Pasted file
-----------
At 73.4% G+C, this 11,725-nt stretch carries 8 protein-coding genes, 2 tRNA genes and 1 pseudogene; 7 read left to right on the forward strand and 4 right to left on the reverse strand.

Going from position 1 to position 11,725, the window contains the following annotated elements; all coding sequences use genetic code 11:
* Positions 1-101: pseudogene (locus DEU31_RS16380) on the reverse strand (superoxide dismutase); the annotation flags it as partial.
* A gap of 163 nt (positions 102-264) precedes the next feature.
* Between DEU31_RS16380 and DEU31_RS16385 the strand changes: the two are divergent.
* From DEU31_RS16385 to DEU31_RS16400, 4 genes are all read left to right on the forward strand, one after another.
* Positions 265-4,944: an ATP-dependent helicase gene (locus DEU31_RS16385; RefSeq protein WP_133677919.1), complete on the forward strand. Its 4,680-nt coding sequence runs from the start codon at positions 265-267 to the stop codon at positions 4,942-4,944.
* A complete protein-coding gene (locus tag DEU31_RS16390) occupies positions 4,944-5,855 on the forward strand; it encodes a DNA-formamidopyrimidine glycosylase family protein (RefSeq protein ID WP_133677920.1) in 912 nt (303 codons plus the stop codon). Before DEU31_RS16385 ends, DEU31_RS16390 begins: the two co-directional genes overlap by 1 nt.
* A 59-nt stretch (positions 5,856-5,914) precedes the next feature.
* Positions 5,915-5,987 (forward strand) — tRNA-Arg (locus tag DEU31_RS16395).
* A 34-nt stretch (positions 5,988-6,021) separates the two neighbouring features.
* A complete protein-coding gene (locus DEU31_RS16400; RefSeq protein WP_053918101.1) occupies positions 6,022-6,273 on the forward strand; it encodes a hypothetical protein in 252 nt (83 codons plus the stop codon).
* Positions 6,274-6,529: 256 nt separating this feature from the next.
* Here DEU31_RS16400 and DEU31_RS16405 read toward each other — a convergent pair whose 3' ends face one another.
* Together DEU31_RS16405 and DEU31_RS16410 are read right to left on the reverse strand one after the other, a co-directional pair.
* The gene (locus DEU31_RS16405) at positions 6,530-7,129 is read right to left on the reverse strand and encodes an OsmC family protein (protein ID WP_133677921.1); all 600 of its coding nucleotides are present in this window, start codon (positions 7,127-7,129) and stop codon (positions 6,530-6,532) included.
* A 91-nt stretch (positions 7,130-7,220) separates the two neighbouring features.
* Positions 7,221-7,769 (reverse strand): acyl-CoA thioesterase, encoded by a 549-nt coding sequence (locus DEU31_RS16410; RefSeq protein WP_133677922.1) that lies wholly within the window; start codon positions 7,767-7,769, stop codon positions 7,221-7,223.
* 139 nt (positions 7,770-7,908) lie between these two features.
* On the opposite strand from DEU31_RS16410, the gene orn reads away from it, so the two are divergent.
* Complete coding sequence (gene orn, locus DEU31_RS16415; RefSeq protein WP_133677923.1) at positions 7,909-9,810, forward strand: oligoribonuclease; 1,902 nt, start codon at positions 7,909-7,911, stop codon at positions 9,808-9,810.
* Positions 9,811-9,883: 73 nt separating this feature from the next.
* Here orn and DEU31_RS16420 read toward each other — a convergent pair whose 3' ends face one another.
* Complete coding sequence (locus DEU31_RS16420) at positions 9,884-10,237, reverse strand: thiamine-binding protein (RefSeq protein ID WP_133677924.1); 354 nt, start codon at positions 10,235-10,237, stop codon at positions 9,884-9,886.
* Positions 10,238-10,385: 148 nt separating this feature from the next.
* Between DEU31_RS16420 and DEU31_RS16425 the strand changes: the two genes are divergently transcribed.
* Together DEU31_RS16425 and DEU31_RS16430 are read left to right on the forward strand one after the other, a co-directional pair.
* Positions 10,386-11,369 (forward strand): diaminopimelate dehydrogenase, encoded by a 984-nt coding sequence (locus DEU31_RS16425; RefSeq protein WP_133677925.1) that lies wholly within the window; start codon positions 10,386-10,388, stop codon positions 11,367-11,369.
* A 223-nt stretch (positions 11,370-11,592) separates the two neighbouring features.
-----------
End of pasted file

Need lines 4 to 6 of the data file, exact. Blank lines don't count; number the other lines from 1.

* A gap of 163 nt (positions 102-264) precedes the next feature.
* Between DEU31_RS16380 and DEU31_RS16385 the strand changes: the two are divergent.
* From DEU31_RS16385 to DEU31_RS16400, 4 genes are all read left to right on the forward strand, one after another.